I think that small Bible study groups could be complementary to private accountability/church discipline groups. Bible study groups can cover the Biblical understanding perspective on these issues without personal sin sharing while allowing elective private accountability groups to deal with the struggles on the personal level. Also, it’s my observation that the people who volunteer to lead small groups tend to believe their position is “teaching” in nature, and many of them are not prepared or trained to “counsel” peers or others within the church. Accountability group leaders and peers need serious training with adherence to certain orderly procedures and expectations. In the mix, there must be an understanding of Biblical church discipline. . . something that is missing and that many leaders avoid for fear of “running people off”.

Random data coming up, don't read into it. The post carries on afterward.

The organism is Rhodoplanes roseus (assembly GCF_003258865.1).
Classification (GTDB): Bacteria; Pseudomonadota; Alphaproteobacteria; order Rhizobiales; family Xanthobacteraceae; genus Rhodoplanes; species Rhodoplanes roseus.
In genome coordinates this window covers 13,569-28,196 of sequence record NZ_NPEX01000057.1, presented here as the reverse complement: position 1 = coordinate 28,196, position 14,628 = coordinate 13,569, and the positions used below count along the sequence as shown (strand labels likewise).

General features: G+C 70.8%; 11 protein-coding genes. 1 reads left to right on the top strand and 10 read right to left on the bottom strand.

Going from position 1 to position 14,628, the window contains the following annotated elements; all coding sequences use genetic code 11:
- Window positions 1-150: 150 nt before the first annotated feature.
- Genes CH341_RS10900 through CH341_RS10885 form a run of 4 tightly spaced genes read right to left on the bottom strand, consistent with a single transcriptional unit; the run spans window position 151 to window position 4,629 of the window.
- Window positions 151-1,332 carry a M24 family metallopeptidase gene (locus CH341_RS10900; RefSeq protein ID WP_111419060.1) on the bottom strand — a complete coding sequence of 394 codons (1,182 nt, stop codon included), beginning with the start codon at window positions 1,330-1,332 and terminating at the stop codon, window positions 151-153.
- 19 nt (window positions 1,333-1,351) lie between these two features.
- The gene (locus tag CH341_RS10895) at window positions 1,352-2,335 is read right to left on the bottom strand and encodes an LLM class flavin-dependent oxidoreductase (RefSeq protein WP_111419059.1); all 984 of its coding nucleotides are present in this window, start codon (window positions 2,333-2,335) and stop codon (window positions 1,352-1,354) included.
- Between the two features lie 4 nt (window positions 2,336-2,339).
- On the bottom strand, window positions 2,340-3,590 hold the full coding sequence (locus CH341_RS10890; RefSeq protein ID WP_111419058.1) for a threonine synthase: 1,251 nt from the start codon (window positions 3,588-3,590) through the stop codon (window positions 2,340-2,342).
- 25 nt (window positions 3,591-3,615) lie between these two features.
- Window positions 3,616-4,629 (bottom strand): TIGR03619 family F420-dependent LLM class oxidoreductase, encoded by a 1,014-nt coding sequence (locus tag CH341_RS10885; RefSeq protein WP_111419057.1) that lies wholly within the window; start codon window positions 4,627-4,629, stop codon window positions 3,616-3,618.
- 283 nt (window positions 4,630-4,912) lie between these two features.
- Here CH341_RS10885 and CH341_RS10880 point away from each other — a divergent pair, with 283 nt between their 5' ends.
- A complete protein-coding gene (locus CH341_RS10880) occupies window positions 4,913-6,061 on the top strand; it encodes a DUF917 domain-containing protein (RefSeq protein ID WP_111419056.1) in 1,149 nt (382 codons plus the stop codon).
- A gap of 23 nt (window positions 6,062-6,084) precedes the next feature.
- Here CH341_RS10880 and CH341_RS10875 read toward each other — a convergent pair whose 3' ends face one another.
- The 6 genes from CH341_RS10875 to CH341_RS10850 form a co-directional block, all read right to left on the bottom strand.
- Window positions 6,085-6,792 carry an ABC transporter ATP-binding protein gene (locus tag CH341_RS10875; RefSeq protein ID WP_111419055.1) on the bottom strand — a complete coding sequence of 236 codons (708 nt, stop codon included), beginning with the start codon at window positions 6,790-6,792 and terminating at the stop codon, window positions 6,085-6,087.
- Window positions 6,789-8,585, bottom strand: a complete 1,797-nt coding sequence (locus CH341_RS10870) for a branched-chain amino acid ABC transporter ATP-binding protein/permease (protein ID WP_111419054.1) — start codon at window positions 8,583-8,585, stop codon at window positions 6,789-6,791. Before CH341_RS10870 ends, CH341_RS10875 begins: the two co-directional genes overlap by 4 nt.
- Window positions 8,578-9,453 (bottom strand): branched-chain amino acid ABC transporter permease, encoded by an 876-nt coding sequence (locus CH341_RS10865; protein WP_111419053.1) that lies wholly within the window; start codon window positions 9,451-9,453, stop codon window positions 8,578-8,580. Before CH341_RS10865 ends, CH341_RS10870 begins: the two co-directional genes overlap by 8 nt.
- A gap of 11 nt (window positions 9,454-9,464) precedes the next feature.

I don’t mean this to sound grim, but it is a little late in the game to put bandaids on the bleeding that has been caused by the rapid ascension of pornographic culture. The church that does not already have a strong working strategy for dealing with this is at least a decade behind in coping with it.
I am merely a woman in the church, and I can tell you that what I have to say has had little effect on male leadership in dealing with issues related to marriage, sex and sin. I know you sense my frustration, and I prayerfully persevere in hoping that a strong man in my own church will stand up and apply pressure to this bleeding that is more tourniquet than bandaid.
Emily, there is certainly a difference between Bible Study and Small Group Fellowship. The church should clearly identify the difference between the two so that folks know what to expect and that they know what they are signing up for. Both ministries meet a critical need – the first, Bible study, addresses the importance of knowing God, developing theology, and understanding clear biblical principles and how we live those out in our lives. Small groups can provide fellowship, but if that is all that is offered, I do believe they can miss other important elements of intercessory prayer and accountability, just to name a couple.